In 19th-century France, Jean Valjean, who for decades has been hunted by the ruthless policeman Javert after breaking parole, agrees to care for a factory worker's daughter. The decision changes their lives for ever.
Having relocated to a vivacious amusement resort in Coney Island, The Phantom of the Paris Opera House uses a pseudonym to invite renowned soprano Christine Daaé to perform. She and her ... See full summary »
Cristine Daae, a young soprano, has a unconventional realtionship with the Phantom of the Opera. Raoul, a childhood friend of Cristine, comes back to win over her heart. As the tension between these three heates up, everyone's fate seems to rest in Cristine's hands. Who will she choose? Her childhood sweetheart? Or her deepest desire?
The same lead sculptors were used for the making of the film sets and for the original stage show in London. See more »
In the final scenes, the position of Raoul's ropes changes between shots. It is easy to notice by comparing his arm's position at the wide angle of the cave (while Christine sings "God give me courage to show you...") to the immediate following shot where she is kissing the Phantom. See more »
Sold. Your number, sir? Thank you. Lot 663, then, ladies and gentlemen.
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I have just come from seeing phantom and was completely swept away. The stage show is my all time favorite Broadway show and I was a bit nervous as to how Phantom and the music of the night would hold up on the big screen but I needn't have worried because it was very definitely worth the price of the ticket-and then some.
The movie, for the most part, retains much of the stage show, I'd say about 85 percent true to the show, though there were slight differences. The magic present in the show live, is still, for the most part, here on film. In fact, I was wondering if I would cry during the movie and of coarse I did. Phantom of the Opera's's loveliness is still so luminous and the movie just fills your senses. I don't think there was a sound in the theater during the whole movie.
The film's look-among the most riveting I've ever seen-colorful, rich and oozing vibrancy, the look and feel are just magnificent. I sure hope this movie wins some awards for it's costumes and Cinematography. At times, there was almost a bit TO much going on which, as my friends and I discussed takes the focus away from the music a bit and maybe(though I'm torn on this) they should have toned it down just a tiny tiny bit. Still, the look was so spectacular I'm not even sure I'd definitely have done that myself. But still, 10 of 10 for atmosphere.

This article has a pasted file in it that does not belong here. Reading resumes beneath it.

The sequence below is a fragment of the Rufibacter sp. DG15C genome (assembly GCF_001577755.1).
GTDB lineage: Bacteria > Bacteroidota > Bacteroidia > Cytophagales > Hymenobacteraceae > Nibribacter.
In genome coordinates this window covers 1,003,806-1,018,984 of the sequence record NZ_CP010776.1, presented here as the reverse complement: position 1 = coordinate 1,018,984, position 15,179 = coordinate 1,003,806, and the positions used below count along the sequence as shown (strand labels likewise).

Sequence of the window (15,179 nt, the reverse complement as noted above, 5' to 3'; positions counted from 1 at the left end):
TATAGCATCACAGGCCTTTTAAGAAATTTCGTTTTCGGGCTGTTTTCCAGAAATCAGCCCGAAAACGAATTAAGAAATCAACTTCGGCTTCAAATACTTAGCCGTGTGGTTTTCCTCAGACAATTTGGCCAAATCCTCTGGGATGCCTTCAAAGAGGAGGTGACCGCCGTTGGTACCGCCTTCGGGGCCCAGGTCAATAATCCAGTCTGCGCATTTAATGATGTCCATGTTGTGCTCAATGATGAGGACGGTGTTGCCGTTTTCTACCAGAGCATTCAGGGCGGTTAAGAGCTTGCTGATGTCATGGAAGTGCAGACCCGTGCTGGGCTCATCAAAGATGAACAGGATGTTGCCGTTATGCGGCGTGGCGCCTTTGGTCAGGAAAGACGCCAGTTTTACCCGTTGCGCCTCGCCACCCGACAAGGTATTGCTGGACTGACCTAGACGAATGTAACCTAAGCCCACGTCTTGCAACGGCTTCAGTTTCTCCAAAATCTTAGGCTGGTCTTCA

The casting-pretty good for the most part. I simply cannot believe Emmy Rossum is only 18 years old, she is magnificent and I am in awe of her. She was a beautiful, lovely Christine and I think we'll be seeing a lot of her in the future.
Gerard Butler has been getting some flack. I actually liked him in the role of the phantom although I began to feel more strongly about his rightness as the movie went on, not right at the beginning. That is not because he wasn't good in the role, just different then the stage version. To me, his singing got more and more soulful as the movie went on and his acting was an A plus, he wasn't just there to sing and look pretty, he acted the heck out of the role and succeeded in elevating the phantom from just a presence to a tortured individual. People have been saying he's to good looking, well that's certainly not his fault!(though they really could have gotten a more realistic looking mask for him to wear.) And besides, his looks are transcended by the end, they lose their focus until we are barely aware of them. He did a really good job. Patrick Wilson surprised me the most, I think in a way, I enjoyed his voice the most. He was simply Superb, and he too, embodied Raoul. He is a talented actor with a moving, gently powerful voice and he was great. Minnie Driver, Miranda Richarardson-all great. Good casting choices.
All in all a great night at the movies-I am giving this a 9 and I think if I had to say why it's not a perfect 10, it's just that this story was meant to, first be, a theatrical production, and as good as the movie was, and as many tears as I cried, it did not haunt me in the same way as the stage show. That does not take away from the movie's power or magnificence, I'm not even sure it could have been any better at all as a movie. It's just that seeing it live sends chills down my spine and haunts in a way that only a stage musical can do. I can actually understand how some people are not impressed by Phantom because, the bottom line is, this is as much about the music as the story and if one isn't a fan of this type of music, one probably won't simply find a lot here. But for those who have seen the beauty of Phantom on stage, they'll (probebly) love it and better yet, for those lucky enough to come into this film, and love it, WITHOUT having ever seen the play-see the play-because if you think the movie version is the stuff that magnificence is made of, think about all that live on stage right in front of you. This movie is good and I admiringly give it a 9 of 10.
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